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Oregon Now Has More Marijuana Shops than Starbucks or McDonalds

Oregon's Cannabis Industry Generates $46M In New Wages

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Oregon Now Has More Marijuana Shops than Starbucks or McDonalds

Oregonians are going gaga for ganja—Just look at ’em lined up in the snow outside of th3 Portland marijuana shops. Or pick up any of the dozens of local rags available across Portland, Oregon, and it’ll look more like a magazine for pot culture than a newspaper about local events.

The pages of the Portland Mercury, the Portland Observer, and Oregon Live today look more like the pages of something like “Marijuana Monthly” than they do a newspaper on the city’s goings on.

“It’s happening everywhere,” says Walter Greenlee, a Portland resident interviewed by GRD. “I could probably close my eyes, spin in a circle, and head out in whatever direction and find one the hundreds of dispensaries in about 5 minutes.”

And it’s no wonder, Oregon is still the land supreme when it comes to cannabis culture in the United States. Recently, Oregon has claimed bragging rights to an yet another worldwide weed record.

Marijuana Shops in Oregon

There are now officially more marijuana shops and dispensaries than there are McDonald’s or Starbucks. Folks are used to seeing a Starbucks on every city street and the Golden Arches literally around every corner.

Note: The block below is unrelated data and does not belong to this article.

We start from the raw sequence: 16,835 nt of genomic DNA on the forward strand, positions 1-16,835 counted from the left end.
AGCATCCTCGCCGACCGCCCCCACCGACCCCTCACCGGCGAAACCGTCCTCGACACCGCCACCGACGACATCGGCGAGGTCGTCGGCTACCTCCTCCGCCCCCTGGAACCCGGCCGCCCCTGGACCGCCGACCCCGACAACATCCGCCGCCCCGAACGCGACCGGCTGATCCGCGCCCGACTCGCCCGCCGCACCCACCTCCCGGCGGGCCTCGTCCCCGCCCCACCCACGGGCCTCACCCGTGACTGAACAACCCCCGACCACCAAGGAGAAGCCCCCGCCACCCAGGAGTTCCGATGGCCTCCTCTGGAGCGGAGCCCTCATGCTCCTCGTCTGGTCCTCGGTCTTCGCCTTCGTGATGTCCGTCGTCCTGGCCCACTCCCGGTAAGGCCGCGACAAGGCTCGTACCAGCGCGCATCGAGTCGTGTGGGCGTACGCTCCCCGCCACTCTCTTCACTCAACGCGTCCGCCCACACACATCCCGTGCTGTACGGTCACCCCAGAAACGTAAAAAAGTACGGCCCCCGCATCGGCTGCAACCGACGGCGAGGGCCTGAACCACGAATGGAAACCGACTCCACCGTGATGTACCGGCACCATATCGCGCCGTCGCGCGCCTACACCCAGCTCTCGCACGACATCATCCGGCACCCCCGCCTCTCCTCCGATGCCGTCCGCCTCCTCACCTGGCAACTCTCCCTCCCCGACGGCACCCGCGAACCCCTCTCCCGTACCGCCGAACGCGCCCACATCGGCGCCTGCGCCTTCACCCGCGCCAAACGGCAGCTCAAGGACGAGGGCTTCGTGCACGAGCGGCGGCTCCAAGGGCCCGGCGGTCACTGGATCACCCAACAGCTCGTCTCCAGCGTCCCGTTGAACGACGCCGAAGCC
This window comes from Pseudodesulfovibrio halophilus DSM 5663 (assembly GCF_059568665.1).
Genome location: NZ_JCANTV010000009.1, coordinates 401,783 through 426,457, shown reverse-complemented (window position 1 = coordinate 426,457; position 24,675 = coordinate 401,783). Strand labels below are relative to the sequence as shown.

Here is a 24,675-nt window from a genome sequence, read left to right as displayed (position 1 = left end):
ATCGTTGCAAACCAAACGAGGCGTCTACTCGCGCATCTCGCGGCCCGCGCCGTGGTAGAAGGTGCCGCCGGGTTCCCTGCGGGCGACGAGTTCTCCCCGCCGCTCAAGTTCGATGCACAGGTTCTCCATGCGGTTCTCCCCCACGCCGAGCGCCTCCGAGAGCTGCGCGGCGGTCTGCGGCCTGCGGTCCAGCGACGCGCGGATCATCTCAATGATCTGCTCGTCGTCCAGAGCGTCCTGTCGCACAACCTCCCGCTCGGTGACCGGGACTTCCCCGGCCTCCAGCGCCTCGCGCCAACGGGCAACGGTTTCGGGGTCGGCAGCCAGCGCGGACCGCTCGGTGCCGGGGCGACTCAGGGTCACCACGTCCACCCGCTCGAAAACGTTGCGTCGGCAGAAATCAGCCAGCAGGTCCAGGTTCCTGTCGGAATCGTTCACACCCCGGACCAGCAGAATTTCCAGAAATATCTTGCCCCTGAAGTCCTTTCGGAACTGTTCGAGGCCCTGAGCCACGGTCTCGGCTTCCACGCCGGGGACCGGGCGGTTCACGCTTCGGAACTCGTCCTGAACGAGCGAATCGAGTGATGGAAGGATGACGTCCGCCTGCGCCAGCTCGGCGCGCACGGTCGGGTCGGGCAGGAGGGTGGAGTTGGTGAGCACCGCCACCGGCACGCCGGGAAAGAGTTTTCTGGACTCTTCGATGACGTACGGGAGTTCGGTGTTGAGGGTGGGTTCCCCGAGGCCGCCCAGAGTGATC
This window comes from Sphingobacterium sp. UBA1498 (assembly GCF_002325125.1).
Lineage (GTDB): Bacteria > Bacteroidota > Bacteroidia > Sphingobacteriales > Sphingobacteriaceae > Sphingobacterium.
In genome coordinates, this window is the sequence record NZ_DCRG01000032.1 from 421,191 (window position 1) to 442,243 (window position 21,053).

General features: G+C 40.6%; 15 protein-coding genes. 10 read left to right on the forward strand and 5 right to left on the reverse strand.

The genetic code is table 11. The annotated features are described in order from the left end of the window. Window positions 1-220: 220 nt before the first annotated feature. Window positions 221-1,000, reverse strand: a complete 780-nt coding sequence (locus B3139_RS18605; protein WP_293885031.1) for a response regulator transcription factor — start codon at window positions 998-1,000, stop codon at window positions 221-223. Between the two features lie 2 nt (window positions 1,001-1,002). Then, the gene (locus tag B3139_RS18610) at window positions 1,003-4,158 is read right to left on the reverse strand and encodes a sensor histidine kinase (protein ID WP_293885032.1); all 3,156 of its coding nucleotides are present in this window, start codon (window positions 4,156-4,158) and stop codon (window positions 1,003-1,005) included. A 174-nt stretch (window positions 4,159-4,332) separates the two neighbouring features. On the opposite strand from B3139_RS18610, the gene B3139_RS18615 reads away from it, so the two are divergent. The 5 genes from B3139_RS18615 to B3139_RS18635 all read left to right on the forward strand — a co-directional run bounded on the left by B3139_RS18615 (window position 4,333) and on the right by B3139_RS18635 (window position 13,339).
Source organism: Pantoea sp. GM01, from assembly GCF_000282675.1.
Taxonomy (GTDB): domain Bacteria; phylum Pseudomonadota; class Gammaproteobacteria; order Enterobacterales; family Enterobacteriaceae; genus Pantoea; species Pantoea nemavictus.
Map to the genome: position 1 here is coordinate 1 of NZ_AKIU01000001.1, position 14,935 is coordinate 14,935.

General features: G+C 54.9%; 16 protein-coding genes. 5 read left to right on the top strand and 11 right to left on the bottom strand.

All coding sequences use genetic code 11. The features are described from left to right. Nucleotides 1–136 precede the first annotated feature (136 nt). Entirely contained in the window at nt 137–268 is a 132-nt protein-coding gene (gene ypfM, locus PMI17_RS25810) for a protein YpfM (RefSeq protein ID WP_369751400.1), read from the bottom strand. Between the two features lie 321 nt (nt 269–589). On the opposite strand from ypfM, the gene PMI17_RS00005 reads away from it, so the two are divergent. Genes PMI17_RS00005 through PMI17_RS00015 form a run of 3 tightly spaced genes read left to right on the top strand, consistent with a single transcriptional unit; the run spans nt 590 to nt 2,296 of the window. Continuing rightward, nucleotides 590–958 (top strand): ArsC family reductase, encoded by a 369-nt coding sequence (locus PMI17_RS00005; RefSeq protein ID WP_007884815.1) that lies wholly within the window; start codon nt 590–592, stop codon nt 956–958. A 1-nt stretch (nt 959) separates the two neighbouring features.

But now, in Oregon, there are more places to buy bud than there are to grab a latté or a cheeseburger. The official number of retail weed stores is astonishing: there are 281 marijuana businesses in the state, total!

Marijuana shops in Oregon are so plentiful that they top the total number of McDonald’s or Starbucks in the state. The website menusim.com, which tracks eating establishments, shows that there are a mere 205 McDonald’s located throughout Oregon. As for Starbucks? Try 248.

It’s not just weed stores that are outshining the mega-icons of American consumerism McDonalds and Starbucks; it’s the culture surrounding them.

Medical and Recreational Dispensaries

Dispensaries cater both to medical and recreational clients. They hold events, “weed tastings,” demonstrations, concerts, and other business-generating operations.

And they’ve seized on both the enthusiasm and the already well-established medical cannabis industry in the State.

“According to Oregon’s Health Authority, there are 281 marijuana businesses in the state due to the fact that there was already a vast network of medical dispensaries there. When legalization kicked in, these dispensaries were able to quickly repurpose themselves as retail outlets.”

This allowed the industry to grow much quicker in Oregon than it did in Colorado or Washington, where marijuana legalization has been similarly lucrative and popular.

In Oregon, there were over 250 medical marijuana shops that were immediately able to sell to recreational customers when recreational use became legalized, while in Colorado there were just 24 retailers open on the first day of legalization — and Washington had only four.

The boom of bud dispensaries is concentrated in the city of Portland, though, with very few retail outlets available in the vast rural regions. Still, marijuana shops are quickly becoming a critical part of the economy and pop culture.

Adam Drury

Adam is a staff writer for Green Rush Daily who hails from Corvallis, Oregon. He’s an artist, musician, and higher educator with deep roots in the cannabis community. His degrees in literature and psychology drive his interest in the therapeutic use of cannabis for mind and body wellness.

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